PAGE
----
CINCINNATI -- The states on each side of the Ohio River are at opposite spectrums when it comes to how much your favorite pint of beer is taxed.
The organization said there “isn’t much” consistency when it comes to how states apply the taxes .
The group poured over data from the Distilled Spirits Council of the United States to come up with the rankings.
According to the Tax Foundation, those taxes can include: fixed-rate per volume taxes, wholesale taxes, distributor taxes, retail taxes, case or bottle fees and more.
Kentucky sported some of the highest taxes in the US when all the figures were tallied up. The group said the Bluegrass State taxes about $0.78 per gallon; making it the sixth-most expensive state in the nation.
Ohio taxes a moderate amount, with a rate of $0.18 per gallon and Indiana charges among the least at $0.12 per gallon.
Effect On Local Breweries
Local brewers said they are frustrated by the situation, but they know they can’t argue too much about the taxes.
Scott LaFollette, owner and head brewer of Blank Slate Brewing, described the taxes as a “necessary evil.”
Bobby Slattery, co-owner of Fifty West Brewing, said they can get frustrated when the brewery has to be on multiple levels.
“It's not exactly clear why it's necessary,” Slattery said.
Over at MadTree Brewing, co-owner Kenny McNutt said the taxes can affect how they sell the beer and that it can erode margins for the manufacturer and distributors.
“The inconsistencies can hurt economic growth in those states, discouraging breweries' growth or distribution into those particular markets,” McNutt said.
Legislators weigh in
House Speaker John Boehner weighed in on the issue in a statement saying: “Over the years, brewers in Southwest Ohio have expanded their businesses and created jobs in our area -- it’s exactly what this economy needs. But like so many other industries, the tax code simply isn’t working for them.”
When asked about the issue, Rep. Brad Wenstrup, (R-Cincinnati,) released a statement stating: “Anybody who pays taxes knows our tax code is too costly, too complex, and too burdensome. Twenty-first century businesses and entrepreneurs are stuck under last century’s tax regime, which discourages innovation and growth. Ohioans deserve a system that is simpler and fairer.”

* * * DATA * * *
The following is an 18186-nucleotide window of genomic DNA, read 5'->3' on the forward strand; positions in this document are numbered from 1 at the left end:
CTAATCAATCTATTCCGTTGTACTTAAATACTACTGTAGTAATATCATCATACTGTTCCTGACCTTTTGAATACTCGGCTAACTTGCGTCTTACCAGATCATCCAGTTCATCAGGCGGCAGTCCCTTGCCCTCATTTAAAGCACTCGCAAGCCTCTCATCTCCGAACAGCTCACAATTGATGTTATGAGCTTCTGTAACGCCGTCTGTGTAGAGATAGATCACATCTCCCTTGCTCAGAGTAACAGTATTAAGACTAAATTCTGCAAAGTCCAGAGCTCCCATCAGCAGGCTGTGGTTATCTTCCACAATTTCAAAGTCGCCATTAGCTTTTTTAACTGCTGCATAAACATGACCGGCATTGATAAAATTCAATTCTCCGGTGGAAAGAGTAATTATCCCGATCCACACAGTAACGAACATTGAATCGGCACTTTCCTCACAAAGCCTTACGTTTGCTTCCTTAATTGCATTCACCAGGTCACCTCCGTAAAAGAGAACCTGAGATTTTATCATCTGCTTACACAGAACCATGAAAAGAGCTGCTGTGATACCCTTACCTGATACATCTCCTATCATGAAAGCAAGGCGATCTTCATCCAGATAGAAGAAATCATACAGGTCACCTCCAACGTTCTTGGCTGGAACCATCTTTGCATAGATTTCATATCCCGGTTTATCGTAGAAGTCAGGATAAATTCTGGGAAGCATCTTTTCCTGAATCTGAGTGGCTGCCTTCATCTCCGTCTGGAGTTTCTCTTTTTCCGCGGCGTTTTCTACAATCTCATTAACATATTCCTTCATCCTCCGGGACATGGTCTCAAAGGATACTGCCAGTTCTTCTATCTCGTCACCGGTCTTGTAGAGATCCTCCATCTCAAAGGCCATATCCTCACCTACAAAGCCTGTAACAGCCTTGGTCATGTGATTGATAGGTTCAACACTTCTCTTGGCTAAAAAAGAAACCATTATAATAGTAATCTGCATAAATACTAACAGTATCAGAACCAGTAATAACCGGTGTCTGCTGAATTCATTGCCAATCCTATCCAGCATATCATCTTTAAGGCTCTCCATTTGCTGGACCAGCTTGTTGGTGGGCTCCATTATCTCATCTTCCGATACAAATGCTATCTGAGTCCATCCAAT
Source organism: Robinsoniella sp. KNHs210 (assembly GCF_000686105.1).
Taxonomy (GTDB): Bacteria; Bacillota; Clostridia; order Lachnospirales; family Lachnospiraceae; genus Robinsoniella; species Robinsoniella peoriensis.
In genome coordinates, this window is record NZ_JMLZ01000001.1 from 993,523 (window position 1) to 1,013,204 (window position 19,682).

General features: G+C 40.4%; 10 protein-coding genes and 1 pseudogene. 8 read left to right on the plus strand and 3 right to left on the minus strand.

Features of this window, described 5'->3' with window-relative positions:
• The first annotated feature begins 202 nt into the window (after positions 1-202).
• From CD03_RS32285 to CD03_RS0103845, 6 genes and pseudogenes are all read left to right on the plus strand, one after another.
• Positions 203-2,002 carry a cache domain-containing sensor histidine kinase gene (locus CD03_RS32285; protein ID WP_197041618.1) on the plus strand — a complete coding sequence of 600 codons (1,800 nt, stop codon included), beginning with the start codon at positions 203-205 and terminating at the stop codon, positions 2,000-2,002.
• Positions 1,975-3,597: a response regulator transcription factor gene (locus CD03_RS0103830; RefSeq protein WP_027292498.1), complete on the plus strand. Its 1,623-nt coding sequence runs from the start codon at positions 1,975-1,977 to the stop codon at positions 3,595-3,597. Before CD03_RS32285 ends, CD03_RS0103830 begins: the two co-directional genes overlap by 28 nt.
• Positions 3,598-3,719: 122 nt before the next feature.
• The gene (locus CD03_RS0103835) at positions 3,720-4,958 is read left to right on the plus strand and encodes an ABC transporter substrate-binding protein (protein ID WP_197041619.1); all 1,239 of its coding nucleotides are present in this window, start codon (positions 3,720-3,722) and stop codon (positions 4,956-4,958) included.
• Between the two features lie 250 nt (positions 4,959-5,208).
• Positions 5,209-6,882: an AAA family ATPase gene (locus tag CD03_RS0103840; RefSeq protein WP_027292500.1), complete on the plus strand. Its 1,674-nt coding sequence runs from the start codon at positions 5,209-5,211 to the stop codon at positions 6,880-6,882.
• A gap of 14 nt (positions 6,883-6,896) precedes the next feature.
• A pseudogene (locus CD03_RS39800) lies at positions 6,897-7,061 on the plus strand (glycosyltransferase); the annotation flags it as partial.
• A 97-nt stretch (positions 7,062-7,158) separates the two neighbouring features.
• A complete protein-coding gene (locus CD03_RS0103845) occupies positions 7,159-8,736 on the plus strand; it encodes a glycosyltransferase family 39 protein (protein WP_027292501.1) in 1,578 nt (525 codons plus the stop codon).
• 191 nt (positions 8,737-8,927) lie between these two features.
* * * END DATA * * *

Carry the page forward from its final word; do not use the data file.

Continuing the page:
Democratic Sen. Sherrod Brown echoed his Republican counterparts by saying: “Reforming our tax code to ensure that American businesses, including those in the domestic brewing industry, remain competitive is essential to creating jobs and growing our economy. As we continue our economic recovery, hardworking Ohio families and small businesses owners deserve a tax code that is fair and helps build the next generation of small businesses.”
Cost To Consumers
The Beer Institute says consumers pay about $5.6 billion per year in state and federal excise taxes on beer alone.
The trade group said if all the taxes on beer, including production, distribution and retail, were added up, it would amount to more than 40 percent of the retail price.
The institute released a study saying in one year, the total amount levied on the production, distribution and sale of beer was $31.9 billion.
The group’s study also claims the tax unfairly falls on middle-to-lower income earners. The reason is that those with modest incomes tend to drink more beer than people with higher incomes. According to the group's research, households earning less than $50,000 per year pay half of all beer taxes.
The institute also claimed the inequality in state taxes has a dampening effect on jobs. As consumers cross state lines to buy their beer, they tend to also shop and go to restaurants in the border state; thereby costing their home state money and jobs.
Rolling Back The Tax
The Beer Institute claims that cutting back on the beer excise taxes would be an efficient way to both provide relief to lower and middle-income workers and spur job growth.
One of the largest increases in the beer tax came on Jan. 1, 1991. At that time, the federal government raised the tax from $9 to $18 per barrel as part of a budget-balancing effort. The Beer Institute said a luxury tax was also enacted, but was repealed.
This follows a common historical precedent of using excise taxes -- often on luxury items or “sin” taxes -- to pay for wars or fix broken budgets.
However, the institute said many of those excise taxes have been rolled back or repealed over the years.
Except for the beer tax.